Posted at: 04/02/2014 7:17 PM
Updated at: 04/02/2014 7:33 PM
By: Steve Flamisch
Brendan Hoffman, 22, is accused of driving the car that crashed on Cranston Rd. on June 28, 2012. Christopher Baker, 24, was thrown from the vehicle and died.
Prosecutor Michael Shanley argued that Hoffman was drunk and high, and that he left the scene of the deadly crash because he knew that he would be in trouble.
"Why would you do that if you are the passenger?" Shanley asked the jury. "If you're the passenger, you know somebody else was driving in the car. What are you running from?"
Shanley revisited the blood tests showing the presence of alcohol and marijuana in Hoffman’s system, and the report showing that Hoffman’s
He also showed a photo of the extensive damage on the car’s passenger side, arguing that Hoffman would have suffered serious injuries if he had been sitting there.
But defense attorney Peter Moschetti argued in his summation that the prosecution failed to prove beyond a reasonable doubt that Hoffman was driving the vehicle.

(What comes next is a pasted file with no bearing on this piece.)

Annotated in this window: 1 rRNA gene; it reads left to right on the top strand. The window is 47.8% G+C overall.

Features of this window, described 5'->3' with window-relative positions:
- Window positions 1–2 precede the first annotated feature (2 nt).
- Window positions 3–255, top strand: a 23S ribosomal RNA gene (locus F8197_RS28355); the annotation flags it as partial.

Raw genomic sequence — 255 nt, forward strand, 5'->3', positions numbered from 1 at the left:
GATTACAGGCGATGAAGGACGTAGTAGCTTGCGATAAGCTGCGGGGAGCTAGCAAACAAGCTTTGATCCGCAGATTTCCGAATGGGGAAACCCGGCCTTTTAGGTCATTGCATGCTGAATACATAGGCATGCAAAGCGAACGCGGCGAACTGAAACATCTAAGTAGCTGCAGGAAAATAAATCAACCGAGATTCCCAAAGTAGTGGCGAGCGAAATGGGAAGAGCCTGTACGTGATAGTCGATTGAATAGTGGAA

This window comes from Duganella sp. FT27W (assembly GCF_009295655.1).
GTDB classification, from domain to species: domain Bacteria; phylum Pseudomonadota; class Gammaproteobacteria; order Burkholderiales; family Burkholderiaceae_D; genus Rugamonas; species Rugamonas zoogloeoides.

"That is not the proof that you convict someone on," Moschetti told the jury. "The first thing, you go in there and you say, 'Allright, where are their experts? Where are their experts?'"
Shanley said the prosecution did not call accident reconstruction experts to explain how the crash happened. And he accused investigators of co-mingling evidence samples.
He suggested that Hoffman left the scene of the accident because he was dazed – not because he wanted to escape punishment.
Earlier in the trial, witnesses had testified that both Hoffman and Baker were drinking beer and smoking marijuana that night. But no one saw which of them climbed into the driver’s side.
Hoffman is charged with three counts apiece of aggravated vehicular homicide, vehicular manslaughter, and driving while intoxicated.
He is also charged with driving while ability impaired by drugs and alcohol, and leaving the scene of a personal injury automobile accident.
After closing arguments, Judge Debra Young read instructions to the jury. Deliberations were scheduled to begin at 9:00 a.m. Thursday.